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Issue No. 17, Article 5/July 29, 2011

Assessing the Corn Crop as Heat Continues

Most of Illinois received some rainfall the past week, with amounts ranging from 0.5 to 1.5 inches in the southern two-thirds of Illinois and 2 to 4 inches in the northern third. The corn crop rating still slipped slightly, with only 59% of the crop now rated as good or excellent. Much of the rain south of I-80 fell on Sunday, July 24, and so was not factored into the ratings released on Monday. Even with this rain, most of Illinois between I-70 and I-80 has received below-normal rainfall in July. In eastern Illinois, we've received only about 1.5 inches so far this month, less than half of normal.

While the rain was exactly what the crop needed, the high temperatures barely paused; at Urbana, the high on July 24 was "only" 87 degrees, following seven days over which the average high was 98, and the average low was 75. Due mostly to the high night temperatures (even average high temperatures this time of year reach the 86-degree cutoff, above which GDD is not increased), 214 growing degree-days accumulated during those 7 days. Exceeding 30 GDD for a day is rare, but such accumulation rates over a week are truly unusual. At 30 GDD per day, a hybrid needing 2,700 GDD to maturity could be planted on June 1 and mature before the end of August.

The temperature on July 25 was again above 90 degrees, and this is expected to continue for some days to come, with little rain in the forecast.

Although I've been saying that high temperatures are not a problem if the corn plant has enough water, there are some reports that the crop in some fields may not have fared as well by now as we had hoped. The main symptoms have appeared as lack of nitrogen, with firing of leaves and some death of leaf edges and the center of leaves, starting from the tip, and affecting lower leaves first. Corn following corn is probably more affected.

Any loss of leaf area or function (color) at any time during the season is a concern, but during and after pollination, when full photosynthetic rates are needed to set the number of kernels needed for high yields, loss of light interception will usually result directly in yield loss. The canopy position where leaf area is lost affects this; lower leaves, especially with tall plants, are often shaded and so contribute less, and their loss is less damaging. By this point in the season, most loss of leaf area is permanent; once leaves or parts of leaves start to dry out, they are dead. Leaves with pale yellow color seldom become functional again once we reach late July.

The only way to get a handle on loss of light interception is to look down the rows at midday on a sunny day and see if the crop is intercepting the light, in which case it will be fairly dark on the soil surface, or if there are streaks and patches of sunlight or lots of diffuse light, such that it seems fairly bright underneath the canopy. The best canopy at this time of the season should be intercepting more than 95% of the sunlight, with very few patches of sunlight reaching the ground. Anything less than that means lower yields.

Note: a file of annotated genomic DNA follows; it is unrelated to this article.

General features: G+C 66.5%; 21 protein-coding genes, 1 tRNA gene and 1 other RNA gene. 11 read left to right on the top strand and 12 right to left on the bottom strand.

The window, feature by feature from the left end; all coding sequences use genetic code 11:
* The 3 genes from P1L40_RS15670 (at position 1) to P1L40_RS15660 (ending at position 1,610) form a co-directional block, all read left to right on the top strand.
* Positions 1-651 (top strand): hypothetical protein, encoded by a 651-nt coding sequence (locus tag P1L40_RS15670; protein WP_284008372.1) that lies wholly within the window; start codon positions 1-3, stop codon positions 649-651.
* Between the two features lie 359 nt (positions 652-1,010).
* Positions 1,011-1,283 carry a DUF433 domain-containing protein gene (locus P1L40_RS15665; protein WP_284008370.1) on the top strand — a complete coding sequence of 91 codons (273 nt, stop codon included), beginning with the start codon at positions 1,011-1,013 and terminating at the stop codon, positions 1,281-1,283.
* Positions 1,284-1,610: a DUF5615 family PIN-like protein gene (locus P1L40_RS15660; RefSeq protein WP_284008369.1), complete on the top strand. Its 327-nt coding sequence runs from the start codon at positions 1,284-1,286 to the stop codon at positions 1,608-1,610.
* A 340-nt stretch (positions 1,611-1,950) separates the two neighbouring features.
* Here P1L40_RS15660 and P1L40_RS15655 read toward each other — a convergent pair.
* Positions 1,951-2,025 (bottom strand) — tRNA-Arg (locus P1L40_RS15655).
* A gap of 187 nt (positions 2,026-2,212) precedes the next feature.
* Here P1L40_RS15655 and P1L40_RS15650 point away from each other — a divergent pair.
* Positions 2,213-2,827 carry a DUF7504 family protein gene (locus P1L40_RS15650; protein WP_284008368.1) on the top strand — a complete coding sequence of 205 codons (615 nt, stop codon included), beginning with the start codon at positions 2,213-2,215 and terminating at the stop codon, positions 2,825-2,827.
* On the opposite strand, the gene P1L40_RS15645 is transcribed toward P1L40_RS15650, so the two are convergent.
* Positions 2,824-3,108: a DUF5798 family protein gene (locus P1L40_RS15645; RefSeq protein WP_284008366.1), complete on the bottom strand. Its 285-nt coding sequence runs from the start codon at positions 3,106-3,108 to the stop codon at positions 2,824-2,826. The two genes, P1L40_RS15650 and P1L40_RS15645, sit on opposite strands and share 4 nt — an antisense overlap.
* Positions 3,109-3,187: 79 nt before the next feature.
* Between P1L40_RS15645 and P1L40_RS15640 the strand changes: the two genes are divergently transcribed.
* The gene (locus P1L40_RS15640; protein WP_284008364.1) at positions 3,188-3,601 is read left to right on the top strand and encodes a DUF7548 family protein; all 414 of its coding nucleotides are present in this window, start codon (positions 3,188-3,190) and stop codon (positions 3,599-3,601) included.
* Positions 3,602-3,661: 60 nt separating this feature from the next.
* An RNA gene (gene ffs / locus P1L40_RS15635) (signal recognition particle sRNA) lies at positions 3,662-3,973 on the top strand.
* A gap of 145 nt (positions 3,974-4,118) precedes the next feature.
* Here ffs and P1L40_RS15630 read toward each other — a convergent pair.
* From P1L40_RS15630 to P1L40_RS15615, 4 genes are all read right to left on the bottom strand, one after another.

Of course, high yields also require having enough kernels to fill; yields are much more closely tied to kernel number than to kernel size. We have not yet received many reports of kernel numbers, but in areas that have not suffered from dryness, they seem so far to be normal.

With pollination nearing completion, this is a good time to count kernels, especially in fields that pollinated by mid-July. With an improved water supply compared to last week, we expect fewer aborted kernels in the earlier fields now, but if leaf area has been lost, kernel numbers can still go down, all the way through the roasting ear stage (R3). We know this because we can see (as we did in 2010) aborted kernels that had reached up to half the dry weight of normal kernels. Kernels do not reach half their dry weight until they reach the dough stage.

Under good conditions, we would like to have about 15 million kernels filling per acre; if kernels reach a final weight of 70,000 kernels per bushel (360 mg/kernel), that would be 214 bushels. In practice, we find the number of ears in 1/1,000 of an acre and count kernels on three of those ears, multiplying average kernel number times ear count to get number of kernels in 1/1,000 of an acre. As an example, 30 ears with 500 kernels each would be 15,000, or 15 million per acre. So where are we with the corn crop? Under these temperatures the crop is using as much as 2 inches of water per week, so even with the rainfall we face the possibility of running into water deficits, as early as later this week in some places. Each day that has photosynthetic rates lowered by water deficits will reduce yields some. In most fields this would be through loss of kernels to abortion over the next week or two, and in late-planted fields it could still come as failure to fertilize kernels. By mid-August, we'll shift our concern to how well the kernels can be filled.--Emerson Nafziger

Emerson Nafziger

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